New guide to clinical trial lay summaries available for EU sponsors

Regulatory NewsRegulatory News | 05 October 2021 |  By 

The European Commission (EC) has laid out recommendations on best practices for preparation, translation and dissemination of lay summaries of clinical trial information, intended both for trial participants and the general public, in a newly published document.
The EC’s Clinical Trials Expert Group (CTEG) adopted the guidelines in July 2021; the 85-page document walks users through the lay summary (LS) process from the planning and scoping stage, through the development process, to the necessary steps for testing translations of the LS, to the final dissemination stage.
The lay summary gives sponsors a framework to fulfill their legal commitments under EU Regulation 536/2014 Article 37, which requires them to file lay summaries of all pharmaceutical trials into the Clinical Trials Information System (CTIS).
The new document provides a quick guide as well as a complete Good Lay Summary Practice (GLSP) handbook. Going beyond a cookbook approach, the guideline gives recommendations for “how to enable patient engagement all through the LS process,” although the document also acknowledges that patient engagement can be a challenge, depending on the resources and infrastructure a sponsor has available.
Pediatric trials are also called out in the GLSP plan, which recognizes that these studies need special approaches for LS generation; limited data to date on best practices for pediatric trial lay summaries also limits recommendations in the GLSP document.
The general aim for LS processes is “to enable all sponsors to generate and disseminate objective and understandable information on clinical trial results,” so trial participants and the general public alike can have access to high-quality, understandable information.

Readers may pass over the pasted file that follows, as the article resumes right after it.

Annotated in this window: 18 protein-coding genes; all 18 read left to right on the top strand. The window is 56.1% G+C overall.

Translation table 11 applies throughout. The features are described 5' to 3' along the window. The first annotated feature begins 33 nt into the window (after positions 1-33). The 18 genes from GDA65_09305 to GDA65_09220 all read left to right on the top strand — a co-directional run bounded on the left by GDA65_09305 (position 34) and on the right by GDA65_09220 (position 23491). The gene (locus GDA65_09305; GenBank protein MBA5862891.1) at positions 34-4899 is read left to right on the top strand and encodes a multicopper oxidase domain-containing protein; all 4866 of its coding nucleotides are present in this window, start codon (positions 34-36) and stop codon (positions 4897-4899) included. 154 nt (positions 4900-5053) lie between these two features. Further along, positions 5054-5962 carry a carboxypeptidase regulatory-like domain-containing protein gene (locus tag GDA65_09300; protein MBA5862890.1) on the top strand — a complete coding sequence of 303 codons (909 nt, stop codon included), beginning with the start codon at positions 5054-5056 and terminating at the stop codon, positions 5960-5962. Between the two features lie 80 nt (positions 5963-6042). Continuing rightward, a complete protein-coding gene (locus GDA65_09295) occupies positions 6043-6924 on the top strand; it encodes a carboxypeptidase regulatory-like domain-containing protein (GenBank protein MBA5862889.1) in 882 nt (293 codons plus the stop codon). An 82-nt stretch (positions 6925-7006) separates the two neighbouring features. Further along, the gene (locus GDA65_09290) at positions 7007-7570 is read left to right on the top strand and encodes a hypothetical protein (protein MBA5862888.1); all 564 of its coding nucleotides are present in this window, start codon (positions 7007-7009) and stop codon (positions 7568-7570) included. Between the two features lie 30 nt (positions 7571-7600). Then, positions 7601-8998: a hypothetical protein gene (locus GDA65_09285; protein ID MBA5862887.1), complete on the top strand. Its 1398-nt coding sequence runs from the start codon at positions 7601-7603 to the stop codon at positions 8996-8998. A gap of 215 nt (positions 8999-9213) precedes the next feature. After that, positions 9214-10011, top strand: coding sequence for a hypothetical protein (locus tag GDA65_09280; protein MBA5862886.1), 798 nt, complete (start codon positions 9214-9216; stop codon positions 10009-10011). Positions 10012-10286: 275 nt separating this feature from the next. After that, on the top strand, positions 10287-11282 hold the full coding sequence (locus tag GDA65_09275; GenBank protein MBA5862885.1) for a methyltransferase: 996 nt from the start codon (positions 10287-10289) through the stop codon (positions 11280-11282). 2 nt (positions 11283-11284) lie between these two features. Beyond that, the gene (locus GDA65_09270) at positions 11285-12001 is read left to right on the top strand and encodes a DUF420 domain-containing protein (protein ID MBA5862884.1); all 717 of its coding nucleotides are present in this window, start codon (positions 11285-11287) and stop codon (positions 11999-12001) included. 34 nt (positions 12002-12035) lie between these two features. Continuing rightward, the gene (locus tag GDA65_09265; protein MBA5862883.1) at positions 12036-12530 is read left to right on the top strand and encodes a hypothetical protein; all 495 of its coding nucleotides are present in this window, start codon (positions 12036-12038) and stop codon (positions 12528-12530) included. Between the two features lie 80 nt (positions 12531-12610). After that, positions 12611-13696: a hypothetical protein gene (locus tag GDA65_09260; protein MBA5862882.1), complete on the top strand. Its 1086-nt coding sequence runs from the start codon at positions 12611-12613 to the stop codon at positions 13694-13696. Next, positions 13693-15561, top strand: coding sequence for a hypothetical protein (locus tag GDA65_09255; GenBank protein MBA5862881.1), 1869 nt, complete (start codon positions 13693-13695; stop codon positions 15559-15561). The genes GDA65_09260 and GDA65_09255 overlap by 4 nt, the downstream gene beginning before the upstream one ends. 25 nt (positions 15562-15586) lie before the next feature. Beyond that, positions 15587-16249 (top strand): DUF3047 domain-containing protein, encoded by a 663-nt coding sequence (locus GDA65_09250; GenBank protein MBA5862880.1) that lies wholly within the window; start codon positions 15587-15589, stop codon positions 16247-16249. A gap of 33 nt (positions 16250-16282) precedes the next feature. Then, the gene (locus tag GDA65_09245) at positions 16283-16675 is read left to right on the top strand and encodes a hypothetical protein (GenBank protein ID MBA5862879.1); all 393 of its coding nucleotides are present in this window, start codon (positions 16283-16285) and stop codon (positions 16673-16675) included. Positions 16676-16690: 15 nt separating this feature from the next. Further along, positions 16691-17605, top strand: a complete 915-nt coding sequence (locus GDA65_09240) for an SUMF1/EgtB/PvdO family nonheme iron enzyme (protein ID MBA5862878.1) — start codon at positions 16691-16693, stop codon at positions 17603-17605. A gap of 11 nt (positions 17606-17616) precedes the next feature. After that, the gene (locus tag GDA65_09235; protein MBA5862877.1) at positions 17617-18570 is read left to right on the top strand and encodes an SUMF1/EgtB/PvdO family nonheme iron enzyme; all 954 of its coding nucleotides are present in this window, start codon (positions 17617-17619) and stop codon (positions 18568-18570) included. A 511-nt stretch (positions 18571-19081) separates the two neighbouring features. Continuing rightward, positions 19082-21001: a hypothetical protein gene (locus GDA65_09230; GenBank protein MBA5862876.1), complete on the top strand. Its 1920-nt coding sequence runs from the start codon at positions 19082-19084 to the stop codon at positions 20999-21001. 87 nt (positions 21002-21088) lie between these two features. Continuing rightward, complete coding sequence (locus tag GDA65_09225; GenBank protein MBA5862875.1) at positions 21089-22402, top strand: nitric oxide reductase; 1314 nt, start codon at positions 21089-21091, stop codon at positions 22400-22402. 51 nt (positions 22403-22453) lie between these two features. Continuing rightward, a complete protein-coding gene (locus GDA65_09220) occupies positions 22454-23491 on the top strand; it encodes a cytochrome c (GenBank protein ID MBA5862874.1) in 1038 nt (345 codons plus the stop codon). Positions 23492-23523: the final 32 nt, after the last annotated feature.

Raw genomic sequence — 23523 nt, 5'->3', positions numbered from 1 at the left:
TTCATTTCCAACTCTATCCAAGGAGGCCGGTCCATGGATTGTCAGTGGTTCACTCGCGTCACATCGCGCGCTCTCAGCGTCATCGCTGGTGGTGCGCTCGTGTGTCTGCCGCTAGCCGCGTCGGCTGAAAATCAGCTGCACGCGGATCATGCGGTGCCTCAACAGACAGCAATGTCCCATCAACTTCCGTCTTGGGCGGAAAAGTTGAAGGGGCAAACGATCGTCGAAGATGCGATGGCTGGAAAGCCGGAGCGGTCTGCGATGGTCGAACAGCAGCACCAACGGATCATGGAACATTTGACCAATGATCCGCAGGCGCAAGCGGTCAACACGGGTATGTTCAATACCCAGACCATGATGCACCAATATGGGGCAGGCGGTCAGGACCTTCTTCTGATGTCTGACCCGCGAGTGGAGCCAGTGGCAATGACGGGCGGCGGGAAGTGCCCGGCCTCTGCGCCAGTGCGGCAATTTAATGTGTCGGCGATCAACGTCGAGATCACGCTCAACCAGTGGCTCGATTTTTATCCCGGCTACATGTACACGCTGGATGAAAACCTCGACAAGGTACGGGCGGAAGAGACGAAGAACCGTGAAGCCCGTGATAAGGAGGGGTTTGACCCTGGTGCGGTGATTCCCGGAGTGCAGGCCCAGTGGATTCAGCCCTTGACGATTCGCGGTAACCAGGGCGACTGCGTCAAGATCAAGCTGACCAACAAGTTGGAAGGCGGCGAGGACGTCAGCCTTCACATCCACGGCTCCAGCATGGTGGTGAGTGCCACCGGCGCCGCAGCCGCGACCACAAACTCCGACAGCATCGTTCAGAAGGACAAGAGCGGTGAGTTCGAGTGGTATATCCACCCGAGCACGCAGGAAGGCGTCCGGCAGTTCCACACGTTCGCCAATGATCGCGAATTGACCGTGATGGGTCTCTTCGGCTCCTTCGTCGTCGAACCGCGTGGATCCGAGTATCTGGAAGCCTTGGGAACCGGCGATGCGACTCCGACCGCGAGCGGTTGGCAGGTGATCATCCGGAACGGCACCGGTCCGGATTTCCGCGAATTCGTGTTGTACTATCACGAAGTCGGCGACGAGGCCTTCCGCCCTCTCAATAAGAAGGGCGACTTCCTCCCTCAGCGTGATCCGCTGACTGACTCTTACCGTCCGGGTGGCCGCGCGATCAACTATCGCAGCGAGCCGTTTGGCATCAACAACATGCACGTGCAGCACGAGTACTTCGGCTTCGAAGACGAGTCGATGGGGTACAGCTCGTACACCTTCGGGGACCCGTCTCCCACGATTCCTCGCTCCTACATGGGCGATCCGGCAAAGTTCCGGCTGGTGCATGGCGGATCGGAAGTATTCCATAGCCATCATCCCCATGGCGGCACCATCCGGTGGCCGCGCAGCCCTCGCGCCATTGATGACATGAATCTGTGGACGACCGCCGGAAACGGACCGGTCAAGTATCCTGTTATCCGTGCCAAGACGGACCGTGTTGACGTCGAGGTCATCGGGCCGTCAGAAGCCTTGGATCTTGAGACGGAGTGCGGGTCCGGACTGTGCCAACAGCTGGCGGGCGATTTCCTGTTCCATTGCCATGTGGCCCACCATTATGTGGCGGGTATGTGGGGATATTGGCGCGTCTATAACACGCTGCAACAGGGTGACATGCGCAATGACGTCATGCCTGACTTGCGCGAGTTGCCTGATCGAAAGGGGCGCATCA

Sponsors are advised to develop a standard operating procedure and a template for LS communications as part of the planning process; sponsors should plan to document approval of the LS before locking the content and entering it into the EU portal.
The GLSP lays out the key elements of a clinical trial LS, including clinical trial identification, the name and contact details for the sponsor, general information about trial design, and a description of the trial population. Further elements include the investigational products used and anticipated adverse reactions, the results anticipated from the trial stated as a LS of primary endpoints, and further comments on the outcome. Finally, the LS should state whether follow-up trials are anticipated, and where to find further information about the trial or the investigational product.
The GLSP devotes several pages to outlining the skills required for development of a good LS, the linguistic differences between scientific and lay communication, and general principles of plain language as applied to communication aimed at individuals with low health literacy. Specific examples and a “dos and don’ts” list are provided.
Sponsors preparing a LS for a clinical trial must be particularly careful in how they communicate risk, bearing in mind that “certain trial designs will have additional specific requirements.” The GLSP notes that when solicited and unsolicited adverse events are collected in a trial, this difference may require a more detailed explanation in the LS.
The GLSP sets forth layout, graphics and typography considerations that contribute to easy readability and increased understanding of the content of the LS.
Although translation is not required by the EU Clinical Trials Regulation (CTR), the clinical trials expert group that developed the GLSP recommends that, at a minimum, “the LS should be provided in the local language(s) of each of the countries where the trial took place.
Dissemination beyond filing the LS into the CTIS should include a mix of technical methods, such as email and posting on the sponsor’s website, and non-technical methods such as using printed copies to provide to trial participants.
The GLSP includes a number of potential barriers to effective distribution of the PSLG, such as bounced emails or even lack of email access and provides potential solutions.
Appended to the document is a series of reference tables that cover such topics as lay language examples for common phrases used in describing clinical trials, suggested steps for user testing of LS documents, developmental considerations for pediatric LS, a step-by-step translation guide, and summaries of issues to consider in dissemination.
A second appendix provides a list of glossaries that may be used in developing LS.
Communication of patient-level data and lay summaries of scientific publications such as journal articles and conference abstracts lie outside the scope of the guidance.
 Good Lay Summary Practices


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